Why Travel to Pompeii?World-renowned Pompeii is the birthplace of Archaeology. Before Giuseppe Fiorelli invented the systematic excavation and recording system here, there was only looting. Pompeii gives us an unparalleled snapshot of 1st-Century Roman life, preserved for over 1700 years under several meters of volcanic ash that killed over 16,000 people.
But it's more than just ruins, facts, and figures. In Pompeii, you can see the ruts made by centuries of carts carrying life's necessities; walk through family houses and see their portraits; see family possessions; enter shops, businesses, bakeries, laundries, theaters, and places of worship we might recognize today. And most poignant of all, you can see Pompeii's residents - men, women, and children trapped in rock in poses of mortal agony. This was a town inhabited by people as real as you or me. You can feel that in Pompeii.
Pompeii TravelTime: If you're in a hurry, plan on a full day in Pompeii. I recommend 2 days just within the city, plus a day for Vesuvius and Herculaneum.
Difficulty: You'll spend all day walking on rock-hard pavement in the hot sun, so be prepared like you're going on a long hike. It can be tiring. Take plenty of water with you -- 2 liters at least, more in hot weather. There is drinking water in the ruins. Take snacks. Less mobile folks can just make a shorter tour of it. Consult with your tour guide about options.
Considerations: Pompeii is hotter than the surrounding areas because of the heat-reflecting pavement, so be prepared with water, hat, and sunblock. There is shade in some areas, but not a lot. There is one place to eat within the walls, and it's not terrific. Expect crowds, but Pompeii is so big it won't feel packed. It closes at sunset.
Tour Guide: If you're short on money, you can tour Pompeii without a guide by bringing or buying books, but I don't recommend it. Tour guides know all the nooks and crannies, and those are what's most interesting. They know a lot of details hard to decipher from books, and they don't get lost (which is very easy). I highly recommend Gaetano Manfredi, who is very well educated and experienced. My group of mostly PhD Geologists learned a lot from him. Find tour guide reviews at travel websites, and look for education, depth of knowledge, and English ability. Friendliness is good, too, but is wasted if the knowledge and language aren't there.
Accommodations: The city of Pompei has a lot of good options, so I recommend staying there. If you're willing to walk, you can save a bit of money by staying farther from the main entrance (which is on the SW corner of the ancient city). I stayed at Hotel Diana and loved it -- good facility, excellent staff, good price, close to Pompeii train station, long walk to ruins entrance, which is a bummer after a long day, but worth it.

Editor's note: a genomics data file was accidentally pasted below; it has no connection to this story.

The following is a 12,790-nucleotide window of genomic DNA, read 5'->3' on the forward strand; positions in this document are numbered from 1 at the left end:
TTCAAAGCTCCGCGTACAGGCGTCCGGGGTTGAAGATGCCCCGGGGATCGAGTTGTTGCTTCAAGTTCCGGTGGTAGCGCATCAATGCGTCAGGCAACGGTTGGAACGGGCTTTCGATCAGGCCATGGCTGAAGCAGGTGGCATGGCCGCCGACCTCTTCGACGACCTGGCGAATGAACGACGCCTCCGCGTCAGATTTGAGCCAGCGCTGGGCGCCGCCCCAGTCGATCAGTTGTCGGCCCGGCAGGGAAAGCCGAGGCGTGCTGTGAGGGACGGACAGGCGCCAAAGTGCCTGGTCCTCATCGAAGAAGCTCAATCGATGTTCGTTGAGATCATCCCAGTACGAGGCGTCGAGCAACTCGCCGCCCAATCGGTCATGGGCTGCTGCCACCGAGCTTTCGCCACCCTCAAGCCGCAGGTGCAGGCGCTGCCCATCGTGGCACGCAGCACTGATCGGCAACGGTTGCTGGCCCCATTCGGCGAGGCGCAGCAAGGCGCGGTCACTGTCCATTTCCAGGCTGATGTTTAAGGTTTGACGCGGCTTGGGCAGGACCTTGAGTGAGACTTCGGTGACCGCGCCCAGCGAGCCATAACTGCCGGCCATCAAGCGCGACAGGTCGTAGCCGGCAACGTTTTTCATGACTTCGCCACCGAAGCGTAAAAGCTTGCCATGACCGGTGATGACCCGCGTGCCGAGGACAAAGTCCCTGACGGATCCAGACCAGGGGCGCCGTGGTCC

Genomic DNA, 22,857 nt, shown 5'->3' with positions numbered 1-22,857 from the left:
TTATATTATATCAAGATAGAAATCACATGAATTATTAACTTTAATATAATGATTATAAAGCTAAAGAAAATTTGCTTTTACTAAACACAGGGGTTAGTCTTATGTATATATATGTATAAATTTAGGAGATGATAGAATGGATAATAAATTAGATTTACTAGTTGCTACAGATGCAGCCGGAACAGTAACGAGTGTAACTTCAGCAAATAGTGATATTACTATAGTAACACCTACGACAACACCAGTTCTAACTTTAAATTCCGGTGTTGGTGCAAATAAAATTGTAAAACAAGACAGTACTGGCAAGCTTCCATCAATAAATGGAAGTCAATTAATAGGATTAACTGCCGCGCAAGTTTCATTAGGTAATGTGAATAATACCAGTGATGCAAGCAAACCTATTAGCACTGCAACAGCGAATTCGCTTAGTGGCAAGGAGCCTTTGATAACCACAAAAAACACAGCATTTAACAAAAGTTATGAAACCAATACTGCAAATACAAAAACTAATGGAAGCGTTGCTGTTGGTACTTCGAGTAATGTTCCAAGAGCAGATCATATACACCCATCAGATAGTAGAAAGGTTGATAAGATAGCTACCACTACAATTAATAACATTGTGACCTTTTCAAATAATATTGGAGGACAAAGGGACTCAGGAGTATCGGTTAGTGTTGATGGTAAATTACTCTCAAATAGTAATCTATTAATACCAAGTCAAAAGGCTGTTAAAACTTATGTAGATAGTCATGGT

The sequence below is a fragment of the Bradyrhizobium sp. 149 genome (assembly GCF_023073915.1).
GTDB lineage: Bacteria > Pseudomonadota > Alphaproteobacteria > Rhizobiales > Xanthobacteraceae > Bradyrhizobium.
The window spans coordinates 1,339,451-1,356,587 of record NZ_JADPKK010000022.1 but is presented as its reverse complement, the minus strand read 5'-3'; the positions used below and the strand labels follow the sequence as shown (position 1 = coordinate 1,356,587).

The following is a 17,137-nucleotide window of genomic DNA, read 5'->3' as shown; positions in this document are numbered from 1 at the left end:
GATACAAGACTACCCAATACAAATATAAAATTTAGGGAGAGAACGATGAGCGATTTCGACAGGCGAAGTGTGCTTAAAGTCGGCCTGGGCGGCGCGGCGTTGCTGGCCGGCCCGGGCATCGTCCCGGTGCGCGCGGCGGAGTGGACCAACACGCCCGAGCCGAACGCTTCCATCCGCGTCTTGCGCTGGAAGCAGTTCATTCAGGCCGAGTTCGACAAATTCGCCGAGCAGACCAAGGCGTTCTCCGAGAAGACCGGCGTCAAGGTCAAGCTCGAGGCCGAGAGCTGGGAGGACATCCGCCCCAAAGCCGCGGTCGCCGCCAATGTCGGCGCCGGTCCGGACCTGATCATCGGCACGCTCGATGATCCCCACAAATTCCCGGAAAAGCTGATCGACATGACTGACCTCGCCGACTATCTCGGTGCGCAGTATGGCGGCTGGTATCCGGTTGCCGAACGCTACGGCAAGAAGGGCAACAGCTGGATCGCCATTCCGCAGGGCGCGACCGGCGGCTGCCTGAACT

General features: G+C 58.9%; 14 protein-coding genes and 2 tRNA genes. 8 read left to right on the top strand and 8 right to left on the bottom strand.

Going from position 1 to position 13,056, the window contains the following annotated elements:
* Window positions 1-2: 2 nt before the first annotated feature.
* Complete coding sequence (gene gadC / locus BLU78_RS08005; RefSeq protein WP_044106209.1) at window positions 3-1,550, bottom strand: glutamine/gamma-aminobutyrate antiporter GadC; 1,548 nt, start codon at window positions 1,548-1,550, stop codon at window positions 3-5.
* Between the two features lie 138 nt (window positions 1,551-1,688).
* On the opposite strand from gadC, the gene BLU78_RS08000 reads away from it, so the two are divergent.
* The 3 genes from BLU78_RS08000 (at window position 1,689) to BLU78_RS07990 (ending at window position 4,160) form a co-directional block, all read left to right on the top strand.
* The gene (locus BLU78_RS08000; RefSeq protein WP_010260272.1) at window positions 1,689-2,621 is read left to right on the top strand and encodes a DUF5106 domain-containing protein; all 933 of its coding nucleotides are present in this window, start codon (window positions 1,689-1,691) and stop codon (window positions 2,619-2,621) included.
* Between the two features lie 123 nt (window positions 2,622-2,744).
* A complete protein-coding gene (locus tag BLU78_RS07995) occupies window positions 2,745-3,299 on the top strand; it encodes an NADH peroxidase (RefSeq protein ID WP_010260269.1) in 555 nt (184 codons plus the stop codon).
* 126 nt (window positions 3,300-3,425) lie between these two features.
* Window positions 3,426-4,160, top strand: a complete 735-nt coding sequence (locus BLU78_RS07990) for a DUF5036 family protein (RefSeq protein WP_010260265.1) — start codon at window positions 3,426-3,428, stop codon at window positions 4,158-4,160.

Transportation: A train station is located right at the ruins entrance called Pompei Scavi, and the modern town has another a mile away on a different line called simply Pompei. There's also one on the far side of the ruins called Pompei Valle that's not close to anything. Check carefully to take the right line from Naples or Sorento at Trenitalia's website. There's no need to rent a car in Italy -- in fact, let me put it this way: DON'T DO IT! Driving in this country is madness. Italians don't need a Demolition Derby -- they live it every day.
Interactive Google map. Travel to Pompeii is easy, but you must make sure you get on the right train line.
The Geology of PompeiiOf course, Pompeii is famous for being buried by an eruption from Mt. Vesuvius, which still looms over the ruins. But few visitors realize the nature of the volcano and of the eruption that buried the city. And few realize that Vesuvius is an active volcano with potential to do it again.
Volcanoes are scattered throughout the Mediterranean because the African plate is slowly converging with and diving under the European plate. Volcanoes spring up where the subducting plate goes deep enough to cause melting. The boundary has a complicated geometry that puts it under much of Italy, forming the Appenine mountains and the active volcanoes near Naples, in the Tyrrhenian Sea, and on Sicily at Mt. Etna.
(Above) Google Earth view of Italy, with some of its famous volcanoes labeled. Plate boundary from USGS.gov.